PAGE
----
INDIGENOUS actor and playwright Katie Beckett was raised by her father from age five when her mother and an aunt were killed in a car accident.
As she grew older she became increasingly concerned that Indigenous fathers were often regarded as being drunk, neglectful and dismissive of their young children.
Katie’s father had given her, and her two older sisters, loving care as they grew into adulthood. So she decided to write a play, Which Way Home, which shows an Indigenous woman taking her aged father by car 700 kilometres from suburban Ipswich in southern Queensland to the rural property where he grew up near Lightning Ridge in NSW. As they travel, the pair discuss past events, argue and joke.
Which Way Home, which premiered in Melbourne in 2016, wowed audiences there and at the Sydney Festival in 2017. It is on a three-month regional tour, which includes two performances at Newcastle’s Civic Playhouse on Saturday, July 21.
Katie Beckett, who has played the daughter, Tash, in all the shows, is joined by Kamahi Djordon King as Dad. The production has been staged by Indigenous group Ilbijerri Theatre Company, with its original director, Rachel Maza.
The production has the two actors sitting on boxes as they travel, with the boxes becoming very different objects as their memories bring flashbacks to things that have happened in their lives. And the actors occasionally join in singing country and blues songs that they have always enjoyed.
Katie Beckett has described the play as a love letter to her father. Now aged 70, he has experienced six heart attacks over the years but still is very caring of his three daughters and their families. And, while the characters are Indigenous, their behaviour is typical of all Australians.
Dad, for example, who is on a strict diet for health reasons, keeps trying to take biscuits from a hidden packet without Tash catching him.
The Civic Playhouse July 21 shows are at 2pm and 8pm Tickets: $25 to $38. Bookings: 4929 1977.
The Civic Playhouse is also hosting on Saturday, July 28, at 2pm, an acted reading of a play in development, Gurri Thurr-aye, by Indigenous Hunter playwright Ray Kelly, of Ngarrama Productions. Kelly wrote the first Indigenous play, Somewhere in the Darkness, to be staged by Sydney Theatre Company.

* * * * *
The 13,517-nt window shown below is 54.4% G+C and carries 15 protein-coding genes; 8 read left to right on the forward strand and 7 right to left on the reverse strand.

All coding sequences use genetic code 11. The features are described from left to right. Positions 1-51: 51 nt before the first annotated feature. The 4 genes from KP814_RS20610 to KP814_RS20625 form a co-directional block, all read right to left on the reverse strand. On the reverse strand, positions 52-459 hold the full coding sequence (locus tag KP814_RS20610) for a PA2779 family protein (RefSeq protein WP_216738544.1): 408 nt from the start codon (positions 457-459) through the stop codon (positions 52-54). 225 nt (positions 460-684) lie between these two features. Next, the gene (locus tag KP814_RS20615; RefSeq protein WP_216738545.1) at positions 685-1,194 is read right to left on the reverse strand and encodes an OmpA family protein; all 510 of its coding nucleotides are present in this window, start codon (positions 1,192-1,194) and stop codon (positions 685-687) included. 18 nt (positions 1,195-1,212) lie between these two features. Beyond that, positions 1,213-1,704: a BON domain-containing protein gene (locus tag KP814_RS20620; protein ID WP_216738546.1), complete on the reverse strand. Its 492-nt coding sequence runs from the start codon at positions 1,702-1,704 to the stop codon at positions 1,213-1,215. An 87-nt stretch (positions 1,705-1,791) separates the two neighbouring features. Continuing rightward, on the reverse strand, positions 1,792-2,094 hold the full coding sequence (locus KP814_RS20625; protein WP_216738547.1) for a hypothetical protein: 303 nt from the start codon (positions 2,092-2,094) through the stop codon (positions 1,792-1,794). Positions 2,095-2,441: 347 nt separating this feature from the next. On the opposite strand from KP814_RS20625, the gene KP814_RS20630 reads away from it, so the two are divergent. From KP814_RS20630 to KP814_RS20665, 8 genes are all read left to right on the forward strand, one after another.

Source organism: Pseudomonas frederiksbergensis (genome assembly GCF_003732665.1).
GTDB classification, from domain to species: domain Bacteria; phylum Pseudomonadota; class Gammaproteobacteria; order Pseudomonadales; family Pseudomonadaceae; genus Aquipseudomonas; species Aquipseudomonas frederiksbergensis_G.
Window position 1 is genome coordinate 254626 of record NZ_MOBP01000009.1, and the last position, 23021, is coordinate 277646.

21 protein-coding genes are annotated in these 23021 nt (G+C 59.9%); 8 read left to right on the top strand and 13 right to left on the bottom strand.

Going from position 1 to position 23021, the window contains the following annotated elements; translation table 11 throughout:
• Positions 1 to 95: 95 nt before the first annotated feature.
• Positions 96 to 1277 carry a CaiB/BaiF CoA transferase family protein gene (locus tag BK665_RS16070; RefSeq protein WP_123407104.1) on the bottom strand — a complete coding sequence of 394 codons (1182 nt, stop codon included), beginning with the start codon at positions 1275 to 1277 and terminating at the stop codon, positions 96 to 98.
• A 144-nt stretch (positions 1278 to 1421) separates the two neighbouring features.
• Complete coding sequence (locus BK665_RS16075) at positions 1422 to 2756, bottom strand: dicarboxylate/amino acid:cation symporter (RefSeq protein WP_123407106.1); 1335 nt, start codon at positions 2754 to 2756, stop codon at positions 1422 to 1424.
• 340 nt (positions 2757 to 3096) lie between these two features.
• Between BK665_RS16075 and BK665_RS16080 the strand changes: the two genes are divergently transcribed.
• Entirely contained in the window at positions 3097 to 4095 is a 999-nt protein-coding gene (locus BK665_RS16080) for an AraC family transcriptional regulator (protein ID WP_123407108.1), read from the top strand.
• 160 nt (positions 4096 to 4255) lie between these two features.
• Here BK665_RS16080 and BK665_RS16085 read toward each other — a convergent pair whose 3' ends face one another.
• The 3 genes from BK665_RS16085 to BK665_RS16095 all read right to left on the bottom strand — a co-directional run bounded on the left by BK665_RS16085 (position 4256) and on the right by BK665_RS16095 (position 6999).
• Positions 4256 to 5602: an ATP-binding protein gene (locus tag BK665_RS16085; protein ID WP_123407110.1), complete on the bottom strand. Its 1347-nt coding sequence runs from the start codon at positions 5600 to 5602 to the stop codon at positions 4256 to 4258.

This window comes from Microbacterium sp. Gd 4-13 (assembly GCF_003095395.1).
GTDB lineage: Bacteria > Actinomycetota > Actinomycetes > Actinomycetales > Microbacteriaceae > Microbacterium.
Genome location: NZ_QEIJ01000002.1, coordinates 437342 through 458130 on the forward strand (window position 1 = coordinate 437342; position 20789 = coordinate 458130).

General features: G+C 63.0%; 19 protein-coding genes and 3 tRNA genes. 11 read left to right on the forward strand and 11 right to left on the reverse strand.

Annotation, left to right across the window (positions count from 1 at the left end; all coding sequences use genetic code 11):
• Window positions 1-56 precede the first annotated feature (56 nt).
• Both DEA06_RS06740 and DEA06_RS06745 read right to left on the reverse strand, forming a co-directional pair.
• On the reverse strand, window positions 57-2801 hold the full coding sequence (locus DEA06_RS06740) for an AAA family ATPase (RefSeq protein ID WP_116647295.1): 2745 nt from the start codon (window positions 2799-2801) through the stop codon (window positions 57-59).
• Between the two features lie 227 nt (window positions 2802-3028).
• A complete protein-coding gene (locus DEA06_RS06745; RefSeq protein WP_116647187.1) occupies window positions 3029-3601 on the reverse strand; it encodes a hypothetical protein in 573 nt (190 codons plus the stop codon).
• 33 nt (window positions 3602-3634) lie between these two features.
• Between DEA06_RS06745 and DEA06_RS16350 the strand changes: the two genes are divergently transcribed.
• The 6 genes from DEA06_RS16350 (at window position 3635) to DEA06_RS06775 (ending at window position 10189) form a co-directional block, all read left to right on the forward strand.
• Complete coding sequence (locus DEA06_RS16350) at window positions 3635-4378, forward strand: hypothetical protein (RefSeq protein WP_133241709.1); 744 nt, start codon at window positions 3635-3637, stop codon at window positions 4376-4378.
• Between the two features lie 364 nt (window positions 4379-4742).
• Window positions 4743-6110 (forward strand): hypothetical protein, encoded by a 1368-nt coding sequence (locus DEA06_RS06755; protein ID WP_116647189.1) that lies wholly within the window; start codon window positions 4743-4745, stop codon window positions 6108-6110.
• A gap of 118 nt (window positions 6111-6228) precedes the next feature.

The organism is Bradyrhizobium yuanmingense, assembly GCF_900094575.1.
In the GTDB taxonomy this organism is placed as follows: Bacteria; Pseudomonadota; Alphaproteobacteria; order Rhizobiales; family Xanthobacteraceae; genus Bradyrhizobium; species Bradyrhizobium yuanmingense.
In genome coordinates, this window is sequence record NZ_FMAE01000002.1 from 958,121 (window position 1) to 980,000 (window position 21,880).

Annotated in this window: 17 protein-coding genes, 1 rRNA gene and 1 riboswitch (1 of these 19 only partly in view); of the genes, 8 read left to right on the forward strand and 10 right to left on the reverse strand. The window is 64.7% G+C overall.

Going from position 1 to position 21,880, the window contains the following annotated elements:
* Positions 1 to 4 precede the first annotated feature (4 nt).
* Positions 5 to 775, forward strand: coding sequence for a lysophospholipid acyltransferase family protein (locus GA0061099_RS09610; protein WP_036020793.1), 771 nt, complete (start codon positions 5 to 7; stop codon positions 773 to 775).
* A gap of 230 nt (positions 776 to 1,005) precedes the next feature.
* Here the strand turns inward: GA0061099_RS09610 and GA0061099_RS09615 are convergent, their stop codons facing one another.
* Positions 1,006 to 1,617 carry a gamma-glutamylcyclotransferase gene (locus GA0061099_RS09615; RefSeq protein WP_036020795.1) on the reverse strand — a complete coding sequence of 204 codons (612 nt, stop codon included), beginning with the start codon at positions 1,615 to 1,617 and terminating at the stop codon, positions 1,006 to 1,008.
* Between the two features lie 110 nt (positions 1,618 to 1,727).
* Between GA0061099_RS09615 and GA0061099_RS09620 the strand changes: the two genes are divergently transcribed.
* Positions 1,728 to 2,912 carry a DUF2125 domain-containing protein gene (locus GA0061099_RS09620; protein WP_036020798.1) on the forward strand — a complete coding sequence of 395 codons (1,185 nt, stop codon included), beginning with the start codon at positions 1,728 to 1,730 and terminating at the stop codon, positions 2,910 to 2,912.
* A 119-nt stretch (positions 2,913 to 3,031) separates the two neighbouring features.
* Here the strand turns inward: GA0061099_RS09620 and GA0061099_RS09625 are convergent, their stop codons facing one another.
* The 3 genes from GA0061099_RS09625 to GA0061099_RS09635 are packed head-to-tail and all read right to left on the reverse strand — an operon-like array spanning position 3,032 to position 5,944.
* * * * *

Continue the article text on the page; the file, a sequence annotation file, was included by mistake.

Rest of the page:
The play, which looks at an Indigenous grandfather’s memories of life in the bush, includes traditional songs. The reading is being directed by director, Brian Joyce, who has worked with Ray Kelly on his previous plays.
Tickets: $8. Audience members are invited to comment on the play at the end of the reading.
NEWCASTLE comedy fans are in for a good time in coming weeks with shows including two Newcastle-born comedians who have won fans overseas as well as in Australia.
Rowan Thambar presents his show “23” at CBD venue the Royal Exchange on Friday and Saturday, July 20 and 21, at 8pm. It blends musical comedy and stand-up as the 23-year-old, who has performed in the United States as well as throughout Australia, tries to work out who he wants to be. Thambar was nominated for best comedy at the 2017 Melbourne Fringe Festival and was selected to be a member of the Comedy Zone at this year’s Melbourne Comedy Fest. Tickets, $15, can be booked through trybooking.com.
Another Novocastrian, Sarah Gaul, who has returned from a year of performing in New York, delivers Homecoming at the Royal Exchange on Friday and Saturday, July 27 and 28, at 7.30pm. Gaul, who won raves in New York, with theatre website Broadway World calling her “outrageously funny”, also brings together singing and comedy. The Newcastle show is a fundraiser for local women’s refuge Jenny’s Place. Gaul warns that her show could have watchers ugly-laughing and crying. Tickets, $15, $10 earlybird, are available from Eventbrite.
Comedian Ivan Butterfield’s touring show Bad for Your Health has sold out its Thursday, July 19, show at Lizotte’s, Lambton, so a second show will be staged on Thursday, August 9. Tickets, $35, 4956 2066 or lizottes.com.au.
Butterfield delivers jokes which, he admits, could see him fired from an ordinary job.